What’s the Best Treatment for Common Warts?
Common warts are caused by excessive skin cell growth due to infection with human papillomavirus (HPV). Most common warts will go away on their own without any treatment in about a year or two, but others may grow nearby. There are lots of treatments for removing common warts, and some can even be done at home. Overall, the best treatment is salicylic acid.
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Best Treatments for Common Warts
When trying to get rid of your warts, you want to find a highly effective treatment, causes minimal scarring, and is relatively inexpensive in most cases. There are different treatments recommended depending on the type of wart. Common warts usually have a raised surface and can be light-colored to a gray-brown. These typically appear on the hands but can be in other locations as well.
Some of the best treatments for common warts include:
- Salicylic Acid
- Duct Tape Therapy
- Laser Treatment
- Electrosurgery & Curettage
Salicylic Acid: Best Overall
This should usually be your first choice when starting treatment for your warts. The solution is applied to the wart several times a day for several weeks. A thin layer will form over the wart, which is removed before adding the next layer. Sometimes, even the top layer of the wart can be carefully removed. Compared to a placebo treatment, salicylic acid is more effective and removes common warts within 12 weeks in about 70% of cases.
In addition to being highly effective, salicylic acid can also be purchased over the counter without a prescription. No doctor's visit is required to utilize this treatment, which comes in creams, gels, liquids, and patches. There are also varying concentrations that can be used, but higher percentages should only be used on thicker skin. Salicylic acid use also comes with minimal side effects and scarring. Only in rare cases does it cause skin irritation and pain.
Cryotherapy: Best for Minimal Scarring
Cryotherapy involves the ‘freezing off’ of common warts from the skin. This is done by first cutting off the wart with a sharp knife and then applying liquid nitrogen to the wart, which then causes it to fall off. Most common warts can be treated using cryotherapy, and it is typically utilized in the hand area. This is completed at a doctor’s office and is a relatively quick procedure.
Although cryotherapy can be painful, it is the best treatment to avoid scarring if done carefully. It can take multiple treatments, especially if the wart is on the larger side. It can also be expensive, depending on what kind of doctor that you see. It is not as effective as salicylic acid, but studies have shown that using the two together can be more effective than just one treatment option. Although they do not involve liquid nitrogen, there are also at-home cryotherapy kits and should only be used for smaller warts.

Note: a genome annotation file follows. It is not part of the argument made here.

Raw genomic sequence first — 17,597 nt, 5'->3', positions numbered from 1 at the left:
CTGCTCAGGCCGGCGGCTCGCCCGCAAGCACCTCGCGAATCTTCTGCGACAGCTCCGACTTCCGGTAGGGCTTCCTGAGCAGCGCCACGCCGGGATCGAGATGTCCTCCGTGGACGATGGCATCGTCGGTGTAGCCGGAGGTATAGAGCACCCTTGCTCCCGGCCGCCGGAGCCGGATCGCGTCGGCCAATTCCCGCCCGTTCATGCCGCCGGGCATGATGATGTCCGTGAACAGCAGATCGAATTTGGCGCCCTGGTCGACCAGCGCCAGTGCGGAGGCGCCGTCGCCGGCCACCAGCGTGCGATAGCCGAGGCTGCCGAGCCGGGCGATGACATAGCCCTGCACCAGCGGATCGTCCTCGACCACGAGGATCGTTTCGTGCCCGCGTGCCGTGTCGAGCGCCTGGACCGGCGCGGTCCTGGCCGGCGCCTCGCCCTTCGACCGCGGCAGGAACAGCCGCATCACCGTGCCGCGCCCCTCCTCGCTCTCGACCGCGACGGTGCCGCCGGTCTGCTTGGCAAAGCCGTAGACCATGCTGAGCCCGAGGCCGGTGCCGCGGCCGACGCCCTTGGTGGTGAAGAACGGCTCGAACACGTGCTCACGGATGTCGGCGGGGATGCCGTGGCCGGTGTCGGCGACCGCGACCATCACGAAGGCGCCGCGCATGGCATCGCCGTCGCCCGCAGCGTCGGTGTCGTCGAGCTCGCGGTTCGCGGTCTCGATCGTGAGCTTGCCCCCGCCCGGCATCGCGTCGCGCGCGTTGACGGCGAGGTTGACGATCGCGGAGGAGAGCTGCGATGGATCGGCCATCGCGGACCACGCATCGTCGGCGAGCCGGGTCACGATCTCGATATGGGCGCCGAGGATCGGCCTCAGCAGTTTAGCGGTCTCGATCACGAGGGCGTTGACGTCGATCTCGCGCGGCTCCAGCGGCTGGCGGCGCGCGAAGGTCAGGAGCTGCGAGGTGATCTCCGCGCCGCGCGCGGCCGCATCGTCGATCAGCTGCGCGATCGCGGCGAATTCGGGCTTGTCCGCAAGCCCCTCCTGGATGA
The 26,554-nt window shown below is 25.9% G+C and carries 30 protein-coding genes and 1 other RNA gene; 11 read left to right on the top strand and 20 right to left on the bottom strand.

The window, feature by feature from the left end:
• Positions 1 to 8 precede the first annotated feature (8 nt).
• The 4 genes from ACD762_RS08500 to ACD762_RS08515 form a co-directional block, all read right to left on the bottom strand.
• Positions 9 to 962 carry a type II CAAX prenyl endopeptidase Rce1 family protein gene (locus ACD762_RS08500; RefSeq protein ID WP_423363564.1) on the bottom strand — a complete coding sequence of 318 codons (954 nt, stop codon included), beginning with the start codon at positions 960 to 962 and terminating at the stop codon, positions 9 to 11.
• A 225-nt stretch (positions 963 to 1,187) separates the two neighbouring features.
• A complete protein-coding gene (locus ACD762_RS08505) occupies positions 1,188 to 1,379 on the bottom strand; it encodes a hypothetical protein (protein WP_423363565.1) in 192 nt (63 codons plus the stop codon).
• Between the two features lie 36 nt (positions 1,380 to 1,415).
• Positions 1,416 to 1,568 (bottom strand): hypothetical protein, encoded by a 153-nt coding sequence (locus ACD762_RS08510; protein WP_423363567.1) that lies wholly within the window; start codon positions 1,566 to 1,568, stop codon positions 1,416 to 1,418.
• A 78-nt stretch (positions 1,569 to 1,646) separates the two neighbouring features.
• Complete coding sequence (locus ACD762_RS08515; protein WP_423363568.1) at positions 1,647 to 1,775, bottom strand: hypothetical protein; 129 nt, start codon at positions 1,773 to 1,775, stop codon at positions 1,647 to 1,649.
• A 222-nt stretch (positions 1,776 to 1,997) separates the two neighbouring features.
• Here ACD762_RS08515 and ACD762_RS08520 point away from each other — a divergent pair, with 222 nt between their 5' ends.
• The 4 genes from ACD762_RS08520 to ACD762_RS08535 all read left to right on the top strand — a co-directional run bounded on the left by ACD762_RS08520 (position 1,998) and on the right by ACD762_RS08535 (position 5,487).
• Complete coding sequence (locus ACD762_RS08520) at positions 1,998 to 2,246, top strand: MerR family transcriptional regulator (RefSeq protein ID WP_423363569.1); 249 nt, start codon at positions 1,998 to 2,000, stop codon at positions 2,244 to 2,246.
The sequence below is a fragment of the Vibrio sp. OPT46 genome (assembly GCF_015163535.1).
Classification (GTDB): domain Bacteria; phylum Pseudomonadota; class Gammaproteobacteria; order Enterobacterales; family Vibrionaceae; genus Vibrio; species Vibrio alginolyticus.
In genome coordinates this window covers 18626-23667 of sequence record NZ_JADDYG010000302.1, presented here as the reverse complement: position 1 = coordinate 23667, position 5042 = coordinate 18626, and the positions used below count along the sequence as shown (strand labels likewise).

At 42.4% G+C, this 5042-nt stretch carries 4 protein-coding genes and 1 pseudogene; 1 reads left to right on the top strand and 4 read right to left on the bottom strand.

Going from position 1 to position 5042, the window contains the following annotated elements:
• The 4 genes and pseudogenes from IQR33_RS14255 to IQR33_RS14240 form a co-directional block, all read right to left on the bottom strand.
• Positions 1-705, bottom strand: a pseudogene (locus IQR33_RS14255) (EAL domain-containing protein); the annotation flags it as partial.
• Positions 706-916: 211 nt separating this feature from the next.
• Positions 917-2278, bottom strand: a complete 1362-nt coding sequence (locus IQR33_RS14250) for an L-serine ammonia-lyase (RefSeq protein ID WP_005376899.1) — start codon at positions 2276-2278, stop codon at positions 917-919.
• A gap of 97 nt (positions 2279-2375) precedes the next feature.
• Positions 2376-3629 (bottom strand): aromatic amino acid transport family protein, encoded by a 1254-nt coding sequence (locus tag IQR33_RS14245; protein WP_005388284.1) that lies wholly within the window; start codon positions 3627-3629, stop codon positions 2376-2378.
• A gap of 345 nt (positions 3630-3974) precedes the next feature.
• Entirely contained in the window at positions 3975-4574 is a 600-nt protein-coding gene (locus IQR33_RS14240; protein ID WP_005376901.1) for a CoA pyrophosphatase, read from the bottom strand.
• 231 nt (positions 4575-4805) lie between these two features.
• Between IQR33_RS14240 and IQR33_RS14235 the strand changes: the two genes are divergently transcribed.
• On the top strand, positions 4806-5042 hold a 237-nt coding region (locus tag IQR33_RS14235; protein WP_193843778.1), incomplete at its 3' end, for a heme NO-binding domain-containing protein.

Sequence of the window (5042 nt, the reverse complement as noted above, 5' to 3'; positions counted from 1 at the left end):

Duct Tape Therapy: Best for At-Home Treatments
Duct tape therapy is the process of wrapping the wart with a piece of duct tape for about 4 to 7 days, then removing and cleaning with soap and water, and finally removing the top layer with an emery board. This process is then repeated until the wart has been removed completely, typically 4 to 6 weeks.
Duct tape therapy can be done at home without a doctor and has shown to be more effective than cryotherapy. In one study, duct tape effectively removed warts from 85% of children, while cryotherapy was only successful in 60%. It is safe to use at home and is much more inexpensive than cryotherapy and even salicylic acid. More research needs to be done about this treatment, and some people may experience side effects like skin irritation and bleeding.
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Laser Treatment: Best for Hard to Treat Warts
Laser treatment uses a laser to burn off the wart and skin tissue. This procedure cannot be performed at home and will typically be performed in a dermatologist’s office. Laser therapy is usually considered when other treatments have failed, and warts need to be removed. Although they are needed when nothing else seems to be working, they are no more effective than cryotherapy.